Year: 1998

Heading: for orchestra

First Performance:
19 September 1998
Madison, Wisconsin
Madison Symphony Orchestra/ John DeMain

1 October 1998
Performing Arts Center, Milwaukee, Wisconsin
Milwaukee Symphony Orchestra/ Andreas Delfs

Instrumentation: 3(III=picc).2.corA.3.2

Duration: 12'

Recordings: Jasper can be found on the release, rapture, an american abroad, jasper

Press Quote:
Jasper does not so much unfold in time as hang in the air and vibrate ecstatically in ever changing colors. —Tom Strini, Milwaukee Journal Sentinel

[Jasper is] persuasive and addictive. The musical technique, considered apart from Torke's always magnificent scoring, is impressive. Many varied repetitions of a descending scale are clothed in ravishing orchestral garments, and the 12-minute uplift, worth every penny, is delivered with polish and wit in its timely climaxes.
—BBC Music Magazine

This joyful, outdoor music breathes the same air as Javelin.—Music Web International

...a bright, breezy jeu d’esprit that effortlessly sustains its 12-minute length. —Classics Today

Program Notes:
I composed Jasper, commissioned by the Madison and Milwaukee Symphony Orchestra in honor of the sesquicentennial of the State of Wisconsin, in a small town in Northern Wisconsin called Bayfield. In a house overlooking Lake Superior and the Apostle Islands, I let the cool, brisk air, the friendly small town life, faxes sent from the Chamber of Commerce, a trip to the Recreation Center to swim each day, a poet friend working in the next room, informal dinners at Maggie's, the local restaurant, and other day-to-day details accompany my work on a rented keyboard as the musical ideas developed.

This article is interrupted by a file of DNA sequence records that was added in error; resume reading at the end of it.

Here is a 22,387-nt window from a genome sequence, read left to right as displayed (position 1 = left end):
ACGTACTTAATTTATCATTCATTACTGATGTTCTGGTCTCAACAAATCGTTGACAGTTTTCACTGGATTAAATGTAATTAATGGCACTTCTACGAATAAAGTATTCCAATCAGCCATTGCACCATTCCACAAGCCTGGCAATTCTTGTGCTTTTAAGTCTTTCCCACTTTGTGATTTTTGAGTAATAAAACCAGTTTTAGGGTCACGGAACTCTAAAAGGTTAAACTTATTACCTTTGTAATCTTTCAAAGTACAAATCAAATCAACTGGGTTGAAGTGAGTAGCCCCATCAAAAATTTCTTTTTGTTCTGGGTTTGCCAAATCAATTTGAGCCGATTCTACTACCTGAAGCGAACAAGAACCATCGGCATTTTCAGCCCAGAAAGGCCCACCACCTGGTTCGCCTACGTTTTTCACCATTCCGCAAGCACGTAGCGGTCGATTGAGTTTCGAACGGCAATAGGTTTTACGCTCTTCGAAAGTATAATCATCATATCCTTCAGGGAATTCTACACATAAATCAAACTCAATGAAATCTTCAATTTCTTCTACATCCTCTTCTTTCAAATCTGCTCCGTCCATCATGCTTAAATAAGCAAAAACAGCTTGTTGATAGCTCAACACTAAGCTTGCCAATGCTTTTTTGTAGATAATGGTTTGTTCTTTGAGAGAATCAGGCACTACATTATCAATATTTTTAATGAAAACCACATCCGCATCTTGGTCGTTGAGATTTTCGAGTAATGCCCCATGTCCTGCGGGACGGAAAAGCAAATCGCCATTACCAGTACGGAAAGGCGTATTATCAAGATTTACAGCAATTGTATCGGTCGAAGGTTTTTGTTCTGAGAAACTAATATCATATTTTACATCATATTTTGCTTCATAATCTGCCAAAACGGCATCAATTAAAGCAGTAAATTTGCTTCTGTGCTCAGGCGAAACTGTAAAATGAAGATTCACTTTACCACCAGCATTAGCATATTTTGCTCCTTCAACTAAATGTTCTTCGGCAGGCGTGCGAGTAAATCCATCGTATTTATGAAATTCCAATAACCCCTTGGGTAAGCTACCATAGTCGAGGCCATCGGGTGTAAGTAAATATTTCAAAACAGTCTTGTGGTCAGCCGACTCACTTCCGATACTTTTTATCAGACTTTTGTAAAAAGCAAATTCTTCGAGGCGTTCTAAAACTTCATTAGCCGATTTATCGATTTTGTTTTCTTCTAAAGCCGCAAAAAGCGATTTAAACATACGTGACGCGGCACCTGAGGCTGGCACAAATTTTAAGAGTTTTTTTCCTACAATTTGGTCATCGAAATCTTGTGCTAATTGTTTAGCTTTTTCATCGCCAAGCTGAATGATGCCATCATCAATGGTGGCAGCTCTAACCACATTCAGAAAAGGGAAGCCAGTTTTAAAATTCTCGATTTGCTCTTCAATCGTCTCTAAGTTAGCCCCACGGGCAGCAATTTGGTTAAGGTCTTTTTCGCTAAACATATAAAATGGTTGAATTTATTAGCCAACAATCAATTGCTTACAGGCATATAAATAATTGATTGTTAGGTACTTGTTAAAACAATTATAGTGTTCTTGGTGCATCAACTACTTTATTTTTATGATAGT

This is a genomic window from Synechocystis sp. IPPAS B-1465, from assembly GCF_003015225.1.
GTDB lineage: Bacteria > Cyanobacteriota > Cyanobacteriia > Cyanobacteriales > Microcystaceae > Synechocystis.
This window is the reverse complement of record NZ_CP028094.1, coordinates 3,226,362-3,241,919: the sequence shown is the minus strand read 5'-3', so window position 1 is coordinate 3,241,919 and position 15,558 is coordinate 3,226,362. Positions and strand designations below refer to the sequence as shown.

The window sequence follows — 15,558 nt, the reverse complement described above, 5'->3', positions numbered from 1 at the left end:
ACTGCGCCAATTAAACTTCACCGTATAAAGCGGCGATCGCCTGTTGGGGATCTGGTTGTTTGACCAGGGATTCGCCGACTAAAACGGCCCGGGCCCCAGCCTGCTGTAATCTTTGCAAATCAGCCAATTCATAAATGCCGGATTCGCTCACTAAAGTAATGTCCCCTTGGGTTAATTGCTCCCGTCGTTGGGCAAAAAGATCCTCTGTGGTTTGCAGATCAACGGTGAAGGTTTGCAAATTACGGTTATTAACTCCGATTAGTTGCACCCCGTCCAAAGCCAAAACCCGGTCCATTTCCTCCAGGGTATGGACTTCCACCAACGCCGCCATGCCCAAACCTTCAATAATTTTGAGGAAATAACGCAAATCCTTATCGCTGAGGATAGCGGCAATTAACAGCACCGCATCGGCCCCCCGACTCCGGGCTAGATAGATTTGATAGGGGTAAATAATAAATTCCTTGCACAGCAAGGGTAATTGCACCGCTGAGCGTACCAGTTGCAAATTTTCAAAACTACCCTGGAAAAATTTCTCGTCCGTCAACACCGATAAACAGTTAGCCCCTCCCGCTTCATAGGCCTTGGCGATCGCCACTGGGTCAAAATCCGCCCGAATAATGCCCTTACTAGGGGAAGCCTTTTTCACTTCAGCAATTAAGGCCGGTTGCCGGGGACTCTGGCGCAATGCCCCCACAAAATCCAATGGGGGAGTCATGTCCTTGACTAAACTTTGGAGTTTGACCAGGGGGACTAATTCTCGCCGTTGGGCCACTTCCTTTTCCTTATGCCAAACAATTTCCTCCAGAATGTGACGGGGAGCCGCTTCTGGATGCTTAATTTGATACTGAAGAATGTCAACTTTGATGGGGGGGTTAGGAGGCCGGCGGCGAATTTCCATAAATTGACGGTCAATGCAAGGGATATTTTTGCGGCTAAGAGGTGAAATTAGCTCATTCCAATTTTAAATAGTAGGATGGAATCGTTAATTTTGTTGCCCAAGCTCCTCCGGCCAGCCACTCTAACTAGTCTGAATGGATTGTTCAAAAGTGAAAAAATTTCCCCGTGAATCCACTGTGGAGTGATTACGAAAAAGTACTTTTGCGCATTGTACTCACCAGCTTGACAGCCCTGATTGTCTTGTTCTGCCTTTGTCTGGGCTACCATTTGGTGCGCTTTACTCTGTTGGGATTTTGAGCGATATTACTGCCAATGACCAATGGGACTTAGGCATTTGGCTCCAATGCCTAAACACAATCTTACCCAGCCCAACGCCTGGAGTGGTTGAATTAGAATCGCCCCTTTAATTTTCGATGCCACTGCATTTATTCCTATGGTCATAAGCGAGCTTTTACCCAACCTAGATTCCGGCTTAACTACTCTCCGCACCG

When I am outside of a city [I live in New York] and work in the country, I tend to look up. The canopy of boughs and leaves - like the dome of a cathedral - comes from single, sturdy trunks. This suggests how musical expression unfolds - it isn't random aural occurrences stitched together. An understanding that music comes out of other music, seemingly organically, is a principle I want to convey. In general, this kind of music making tends to be affirmative, it reinforces our need to believe that actions have semi-predictable results, at the same time, supplies us with our need to be surprised and stimulated, because you never know what kind of branch is going to extend from the original trunk. If my expression enhances the listener?s own optimism, I believe a useful exchange has occurred.

Titles are powerful sign posts that tend to guide a composition's fate into the future. Titles must arouse interest, form a strong, unforgettable association, convey a sense of the piece, but finally, it must not distract. Sometimes the sound and an apparent solidity of a word can issue a more accurate representation of the elusive vibrations shooting through the air. 'Jasper', with its suggestion of a darkened, almost forest green color, its allusions to a semi-precious stone with Biblical roots, and the common notion of something scintillating projecting from it are all associations I welcome.